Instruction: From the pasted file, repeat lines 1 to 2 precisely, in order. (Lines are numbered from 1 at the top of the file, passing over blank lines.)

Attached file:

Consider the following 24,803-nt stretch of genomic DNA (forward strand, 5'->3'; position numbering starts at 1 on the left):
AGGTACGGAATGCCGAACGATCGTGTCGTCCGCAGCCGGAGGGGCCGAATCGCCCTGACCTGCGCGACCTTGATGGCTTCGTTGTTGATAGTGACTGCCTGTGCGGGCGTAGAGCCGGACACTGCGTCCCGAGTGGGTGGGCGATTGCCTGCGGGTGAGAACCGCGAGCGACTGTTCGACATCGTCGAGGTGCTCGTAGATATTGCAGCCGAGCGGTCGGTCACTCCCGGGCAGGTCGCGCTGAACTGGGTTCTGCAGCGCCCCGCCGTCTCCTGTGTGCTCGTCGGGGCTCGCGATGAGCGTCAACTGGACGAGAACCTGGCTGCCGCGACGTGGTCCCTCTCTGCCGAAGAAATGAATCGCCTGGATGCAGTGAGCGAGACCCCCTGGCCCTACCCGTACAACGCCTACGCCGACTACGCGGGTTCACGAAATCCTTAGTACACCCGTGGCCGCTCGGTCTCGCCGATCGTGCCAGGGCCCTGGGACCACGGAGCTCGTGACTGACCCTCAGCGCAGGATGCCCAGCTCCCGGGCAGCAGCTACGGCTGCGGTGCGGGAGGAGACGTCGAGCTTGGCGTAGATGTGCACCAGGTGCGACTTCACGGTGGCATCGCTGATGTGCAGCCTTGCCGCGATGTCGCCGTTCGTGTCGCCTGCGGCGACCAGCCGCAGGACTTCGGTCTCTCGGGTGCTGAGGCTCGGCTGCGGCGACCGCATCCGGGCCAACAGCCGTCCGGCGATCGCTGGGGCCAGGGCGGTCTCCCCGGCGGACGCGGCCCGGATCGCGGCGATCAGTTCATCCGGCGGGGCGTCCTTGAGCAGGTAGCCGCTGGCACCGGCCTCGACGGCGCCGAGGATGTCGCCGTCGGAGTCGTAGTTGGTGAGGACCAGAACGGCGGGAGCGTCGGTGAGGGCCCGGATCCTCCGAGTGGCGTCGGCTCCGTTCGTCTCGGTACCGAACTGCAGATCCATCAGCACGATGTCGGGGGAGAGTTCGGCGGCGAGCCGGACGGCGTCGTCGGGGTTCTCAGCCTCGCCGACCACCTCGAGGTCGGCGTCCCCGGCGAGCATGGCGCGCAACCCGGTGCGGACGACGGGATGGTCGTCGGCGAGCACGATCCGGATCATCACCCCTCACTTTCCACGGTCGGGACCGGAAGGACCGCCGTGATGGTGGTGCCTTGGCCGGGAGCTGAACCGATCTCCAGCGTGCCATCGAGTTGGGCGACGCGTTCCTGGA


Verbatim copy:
Consider the following 24,803-nt stretch of genomic DNA (forward strand, 5'->3'; position numbering starts at 1 on the left):
AGGTACGGAATGCCGAACGATCGTGTCGTCCGCAGCCGGAGGGGCCGAATCGCCCTGACCTGCGCGACCTTGATGGCTTCGTTGTTGATAGTGACTGCCTGTGCGGGCGTAGAGCCGGACACTGCGTCCCGAGTGGGTGGGCGATTGCCTGCGGGTGAGAACCGCGAGCGACTGTTCGACATCGTCGAGGTGCTCGTAGATATTGCAGCCGAGCGGTCGGTCACTCCCGGGCAGGTCGCGCTGAACTGGGTTCTGCAGCGCCCCGCCGTCTCCTGTGTGCTCGTCGGGGCTCGCGATGAGCGTCAACTGGACGAGAACCTGGCTGCCGCGACGTGGTCCCTCTCTGCCGAAGAAATGAATCGCCTGGATGCAGTGAGCGAGACCCCCTGGCCCTACCCGTACAACGCCTACGCCGACTACGCGGGTTCACGAAATCCTTAGTACACCCGTGGCCGCTCGGTCTCGCCGATCGTGCCAGGGCCCTGGGACCACGGAGCTCGTGACTGACCCTCAGCGCAGGATGCCCAGCTCCCGGGCAGCAGCTACGGCTGCGGTGCGGGAGGAGACGTCGAGCTTGGCGTAGATGTGCACCAGGTGCGACTTCACGGTGGCATCGCTGATGTGCAGCCTTGCCGCGATGTCGCCGTTCGTGTCGCCTGCGGCGACCAGCCGCAGGACTTCGGTCTCTCGGGTGCTGAGGCTCGGCTGCGGCGACCGCATCCGGGCCAACAGCCGTCCGGCGATCGCTGGGGCCAGGGCGGTCTCCCCGGCGGACGCGGCCCGGATCGCGGCGATCAGTTCATCCGGCGGGGCGTCCTTGAGCAGGTAGCCGCTGGCACCGGCCTCGACGGCGCCGAGGATGTCGCCGTCGGAGTCGTAGTTGGTGAGGACCAGAACGGCGGGAGCGTCGGTGAGGGCCCGGATCCTCCGAGTGGCGTCGGCTCCGTTCGTCTCGGTACCGAACTGCAGATCCATCAGCACGATGTCGGGGGAGAGTTCGGCGGCGAGCCGGACGGCGTCGTCGGGGTTCTCAGCCTCGCCGACCACCTCGAGGTCGGCGTCCCCGGCGAGCATGGCGCGCAACCCGGTGCGGACGACGGGATGGTCGTCGGCGAGCACGATCCGGATCATCACCCCTCACTTTCCACGGTCGGGACCGGAAGGACCGCCGTGATGGTGGTGCCTTGGCCGGGAGCTGAACCGATCTCCAGCGTGCCATCGAGTTGGGCGACGCGTTCCTGGA